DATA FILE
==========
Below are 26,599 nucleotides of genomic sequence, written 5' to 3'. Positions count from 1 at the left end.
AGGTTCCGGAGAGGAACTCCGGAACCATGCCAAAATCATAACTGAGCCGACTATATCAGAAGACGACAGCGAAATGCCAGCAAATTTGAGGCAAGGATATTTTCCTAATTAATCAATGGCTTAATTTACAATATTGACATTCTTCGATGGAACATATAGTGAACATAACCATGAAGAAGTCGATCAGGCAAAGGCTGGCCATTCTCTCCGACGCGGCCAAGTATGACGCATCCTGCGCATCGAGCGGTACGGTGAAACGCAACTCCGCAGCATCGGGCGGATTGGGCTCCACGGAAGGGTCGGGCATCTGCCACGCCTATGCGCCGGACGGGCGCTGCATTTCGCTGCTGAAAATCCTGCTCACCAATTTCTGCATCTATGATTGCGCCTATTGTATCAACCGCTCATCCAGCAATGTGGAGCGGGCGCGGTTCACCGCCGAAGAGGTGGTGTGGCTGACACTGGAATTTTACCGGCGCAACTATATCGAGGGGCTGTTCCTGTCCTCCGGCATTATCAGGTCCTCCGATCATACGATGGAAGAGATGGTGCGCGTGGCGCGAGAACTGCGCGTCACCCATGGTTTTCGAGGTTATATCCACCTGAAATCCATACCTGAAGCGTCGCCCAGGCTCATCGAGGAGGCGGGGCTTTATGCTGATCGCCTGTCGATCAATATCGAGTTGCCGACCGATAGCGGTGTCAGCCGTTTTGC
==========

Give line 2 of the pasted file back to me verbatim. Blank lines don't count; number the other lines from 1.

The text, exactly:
AGGTTCCGGAGAGGAACTCCGGAACCATGCCAAAATCATAACTGAGCCGACTATATCAGAAGACGACAGCGAAATGCCAGCAAATTTGAGGCAAGGATATTTTCCTAATTAATCAATGGCTTAATTTACAATATTGACATTCTTCGATGGAACATATAGTGAACATAACCATGAAGAAGTCGATCAGGCAAAGGCTGGCCATTCTCTCCGACGCGGCCAAGTATGACGCATCCTGCGCATCGAGCGGTACGGTGAAACGCAACTCCGCAGCATCGGGCGGATTGGGCTCCACGGAAGGGTCGGGCATCTGCCACGCCTATGCGCCGGACGGGCGCTGCATTTCGCTGCTGAAAATCCTGCTCACCAATTTCTGCATCTATGATTGCGCCTATTGTATCAACCGCTCATCCAGCAATGTGGAGCGGGCGCGGTTCACCGCCGAAGAGGTGGTGTGGCTGACACTGGAATTTTACCGGCGCAACTATATCGAGGGGCTGTTCCTGTCCTCCGGCATTATCAGGTCCTCCGATCATACGATGGAAGAGATGGTGCGCGTGGCGCGAGAACTGCGCGTCACCCATGGTTTTCGAGGTTATATCCACCTGAAATCCATACCTGAAGCGTCGCCCAGGCTCATCGAGGAGGCGGGGCTTTATGCTGATCGCCTGTCGATCAATATCGAGTTGCCGACCGATAGCGGTGTCAGCCGTTTTGC